- Principle 7: Businesses should support a precautionary approach to environmental challenges;
- Principle 8: undertake initiatives to promote greater environmental responsibility; and
- Principle 9: encourage the development and diffusion of environmentally friendly technologies
The environmental principles of the Global Compact provide an entry point for business to address the key environmental challenges. In particular, the principles direct activity to areas such as research, innovation, co-operation, education, and self-regulation that can positively address the significant environmental degradation, and damage to the planet’s life support systems, brought by human activity.
The three environmental principles are drawn from a Declaration of Principles and an International Action Plan (Agenda 21) that emerged from the United Nations Conference on Environment and Development (the Earth Summit) held in Rio de Janerio in 1992. Chapter 30 of Agenda 21 identified that the policies and operations of business and industry can play a major role in reducing impacts on resource use and the environment. In particular, business can contribute through the promotion of cleaner production and responsible entrepreneurship.
“Caring for Climate” is a voluntary and complementary action platform for UN Global Compact participants who seek to demonstrate leadership on the issue of climate change. It provides a framework for business leaders to advance practical solutions and help shape public policy as well as public attitudes.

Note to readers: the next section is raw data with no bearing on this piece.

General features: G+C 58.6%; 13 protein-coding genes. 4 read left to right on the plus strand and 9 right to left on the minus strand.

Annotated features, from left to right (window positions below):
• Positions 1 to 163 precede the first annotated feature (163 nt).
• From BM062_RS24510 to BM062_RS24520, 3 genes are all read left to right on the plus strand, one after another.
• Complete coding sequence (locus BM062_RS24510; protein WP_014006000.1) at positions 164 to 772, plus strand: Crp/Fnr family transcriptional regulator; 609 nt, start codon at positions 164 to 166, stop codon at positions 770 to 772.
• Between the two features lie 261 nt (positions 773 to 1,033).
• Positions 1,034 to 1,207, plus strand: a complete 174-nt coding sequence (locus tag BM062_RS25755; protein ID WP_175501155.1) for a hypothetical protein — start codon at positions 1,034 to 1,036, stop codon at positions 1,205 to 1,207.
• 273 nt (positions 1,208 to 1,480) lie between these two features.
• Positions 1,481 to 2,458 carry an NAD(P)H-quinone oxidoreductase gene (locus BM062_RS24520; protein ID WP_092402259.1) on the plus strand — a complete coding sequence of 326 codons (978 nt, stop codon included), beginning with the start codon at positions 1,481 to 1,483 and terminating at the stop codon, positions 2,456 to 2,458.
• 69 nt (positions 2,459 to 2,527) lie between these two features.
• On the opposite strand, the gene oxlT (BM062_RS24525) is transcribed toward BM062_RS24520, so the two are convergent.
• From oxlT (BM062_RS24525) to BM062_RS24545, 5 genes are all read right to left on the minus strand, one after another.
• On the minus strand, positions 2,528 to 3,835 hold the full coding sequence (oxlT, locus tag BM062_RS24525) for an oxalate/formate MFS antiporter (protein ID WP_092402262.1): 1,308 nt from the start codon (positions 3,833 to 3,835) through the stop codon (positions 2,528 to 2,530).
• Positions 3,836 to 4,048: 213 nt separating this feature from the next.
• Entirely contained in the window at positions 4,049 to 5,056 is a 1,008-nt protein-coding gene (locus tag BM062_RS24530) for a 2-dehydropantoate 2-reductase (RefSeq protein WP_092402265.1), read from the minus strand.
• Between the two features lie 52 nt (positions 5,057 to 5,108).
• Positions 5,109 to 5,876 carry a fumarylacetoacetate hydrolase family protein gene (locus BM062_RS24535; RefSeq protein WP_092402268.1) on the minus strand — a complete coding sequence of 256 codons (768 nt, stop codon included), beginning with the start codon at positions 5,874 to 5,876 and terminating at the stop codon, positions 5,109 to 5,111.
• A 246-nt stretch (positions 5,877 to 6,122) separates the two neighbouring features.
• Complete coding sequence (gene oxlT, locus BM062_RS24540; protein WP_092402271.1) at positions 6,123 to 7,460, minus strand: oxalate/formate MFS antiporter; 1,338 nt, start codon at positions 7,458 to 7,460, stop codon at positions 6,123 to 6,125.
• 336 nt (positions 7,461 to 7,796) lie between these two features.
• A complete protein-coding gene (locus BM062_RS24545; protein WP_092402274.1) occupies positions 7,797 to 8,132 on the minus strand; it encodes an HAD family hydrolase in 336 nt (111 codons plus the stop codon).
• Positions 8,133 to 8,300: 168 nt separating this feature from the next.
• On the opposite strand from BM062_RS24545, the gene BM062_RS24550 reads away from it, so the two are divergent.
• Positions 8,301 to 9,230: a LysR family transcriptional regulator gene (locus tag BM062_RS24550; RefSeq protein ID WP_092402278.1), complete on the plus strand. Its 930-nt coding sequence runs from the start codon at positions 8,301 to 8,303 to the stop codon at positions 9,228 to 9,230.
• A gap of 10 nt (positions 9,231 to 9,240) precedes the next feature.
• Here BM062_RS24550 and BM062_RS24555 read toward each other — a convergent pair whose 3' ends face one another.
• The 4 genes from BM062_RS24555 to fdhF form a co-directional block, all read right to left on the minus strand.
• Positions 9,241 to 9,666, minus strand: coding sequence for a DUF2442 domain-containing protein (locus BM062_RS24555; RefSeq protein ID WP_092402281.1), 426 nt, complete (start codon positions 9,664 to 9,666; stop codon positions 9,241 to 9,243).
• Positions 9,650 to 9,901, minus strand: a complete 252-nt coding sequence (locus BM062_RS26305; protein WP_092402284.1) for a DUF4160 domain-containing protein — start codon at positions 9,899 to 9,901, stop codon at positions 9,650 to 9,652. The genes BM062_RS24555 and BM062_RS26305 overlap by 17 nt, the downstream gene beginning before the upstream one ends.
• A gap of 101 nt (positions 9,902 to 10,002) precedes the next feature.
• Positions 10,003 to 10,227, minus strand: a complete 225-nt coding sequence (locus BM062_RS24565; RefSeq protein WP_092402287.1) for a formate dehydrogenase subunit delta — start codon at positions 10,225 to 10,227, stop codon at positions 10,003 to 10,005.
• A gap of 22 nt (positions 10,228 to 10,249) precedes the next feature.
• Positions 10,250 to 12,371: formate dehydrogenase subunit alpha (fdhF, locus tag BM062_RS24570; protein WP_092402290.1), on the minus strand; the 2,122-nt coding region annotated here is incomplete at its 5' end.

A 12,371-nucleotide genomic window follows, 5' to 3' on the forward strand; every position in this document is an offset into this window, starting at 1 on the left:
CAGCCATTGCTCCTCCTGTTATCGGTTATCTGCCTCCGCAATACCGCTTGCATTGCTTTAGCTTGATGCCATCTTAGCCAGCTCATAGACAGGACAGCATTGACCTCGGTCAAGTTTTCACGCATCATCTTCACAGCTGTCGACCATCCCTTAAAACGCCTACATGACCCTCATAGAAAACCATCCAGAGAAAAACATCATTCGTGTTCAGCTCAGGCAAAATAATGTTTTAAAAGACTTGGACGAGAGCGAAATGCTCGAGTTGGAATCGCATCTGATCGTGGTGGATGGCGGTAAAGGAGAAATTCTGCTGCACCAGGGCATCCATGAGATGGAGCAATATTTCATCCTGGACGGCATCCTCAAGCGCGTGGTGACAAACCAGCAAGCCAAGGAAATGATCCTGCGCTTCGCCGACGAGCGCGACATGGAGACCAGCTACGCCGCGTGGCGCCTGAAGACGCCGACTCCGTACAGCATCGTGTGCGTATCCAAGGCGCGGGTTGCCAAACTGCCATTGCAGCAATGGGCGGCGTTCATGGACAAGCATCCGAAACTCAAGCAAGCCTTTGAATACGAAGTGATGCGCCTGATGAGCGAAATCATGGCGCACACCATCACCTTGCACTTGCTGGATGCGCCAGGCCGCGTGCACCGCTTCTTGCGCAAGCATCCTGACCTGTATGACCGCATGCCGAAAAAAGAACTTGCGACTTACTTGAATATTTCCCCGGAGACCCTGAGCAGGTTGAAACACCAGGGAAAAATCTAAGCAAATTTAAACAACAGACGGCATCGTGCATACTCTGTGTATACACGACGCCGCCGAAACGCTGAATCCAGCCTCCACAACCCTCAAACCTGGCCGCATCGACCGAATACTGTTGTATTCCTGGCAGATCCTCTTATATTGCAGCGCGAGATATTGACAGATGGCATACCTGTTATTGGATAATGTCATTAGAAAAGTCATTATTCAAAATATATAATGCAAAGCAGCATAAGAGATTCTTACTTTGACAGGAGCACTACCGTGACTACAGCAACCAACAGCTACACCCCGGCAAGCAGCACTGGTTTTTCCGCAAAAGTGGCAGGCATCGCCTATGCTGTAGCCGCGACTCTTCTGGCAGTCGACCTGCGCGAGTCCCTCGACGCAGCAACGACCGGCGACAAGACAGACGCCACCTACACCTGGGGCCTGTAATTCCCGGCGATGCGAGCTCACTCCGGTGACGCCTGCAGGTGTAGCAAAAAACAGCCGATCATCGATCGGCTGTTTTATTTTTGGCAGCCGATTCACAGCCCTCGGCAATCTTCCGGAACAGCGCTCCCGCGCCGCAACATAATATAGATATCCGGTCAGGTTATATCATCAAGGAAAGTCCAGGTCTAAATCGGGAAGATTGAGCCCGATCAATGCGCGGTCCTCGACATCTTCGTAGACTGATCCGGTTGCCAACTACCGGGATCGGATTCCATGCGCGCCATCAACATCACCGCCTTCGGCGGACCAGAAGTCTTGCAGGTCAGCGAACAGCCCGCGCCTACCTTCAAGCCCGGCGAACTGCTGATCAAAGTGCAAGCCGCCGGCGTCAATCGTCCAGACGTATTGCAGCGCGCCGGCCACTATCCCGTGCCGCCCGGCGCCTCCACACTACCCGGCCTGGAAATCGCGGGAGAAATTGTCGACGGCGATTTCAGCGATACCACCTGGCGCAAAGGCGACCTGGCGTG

Chief executive officers who support the statement are prepared to set goals, develop and expand strategies and practices, and to publicly disclose emissions as part of their existing disclosure commitment within the UN Global Compact framework, via the Communication on Progress.
For more information, see Caring for Climate Brochure, or visit the Global Compact website here, where you can find key documents, guidance materials and information on engagement opportunities. You can also view the Caring for Climate Work Plan 2010-2012.
Launched in July 2007, the CEO Water Mandate is a unique public-private initiative designed to assist companies in the development, implementation and disclosure of water sustainability policies and practices.
The CEO Water Mandate recognises that the business sector, through the production of goods and services, impacts water resources. Endorsing CEOs acknowledge that in order to operate in a more sustainable manner, and contribute to the vision of the UN Global Compact and the realization of the Millennium Development Goals, they have a responsibility to make water-resources management a priority, and to work with governments,
The CEO Water Mandate covers six elements: Direct Operations; Supply Chain and Watershed Management; Collective Action; Public Policy; Community Engagement; and Transparency.
For more information, see The CEO Water Mandate
For further information and guidance on environmental issues, please visit the following:
In order to assist companies in preparing for this increasingly challenging landscape, and to give further expression to the UN Global Compact’s three core environmental principles, the UN Global Compact Office brought together a group of committed participants and — in partnership with Duke University — developed during the 2009–2010 period a next-generation Environmental Stewardship Strategy and related Resource (taking the form of both a website and CD-ROM).
This Environmental Stewardship Strategy is designed to help companies — at the highest levels of the organization — develop a truly holistic and comprehensive strategy. And, importantly, it recognizes the growing linkages among various environmental issues as well as their connections to social and development priorities. As well, this Environmental Stewardship Strategy incorporates and leverages the UN Global Compact’s Caring for Climate and CEO Water Mandate initiatives.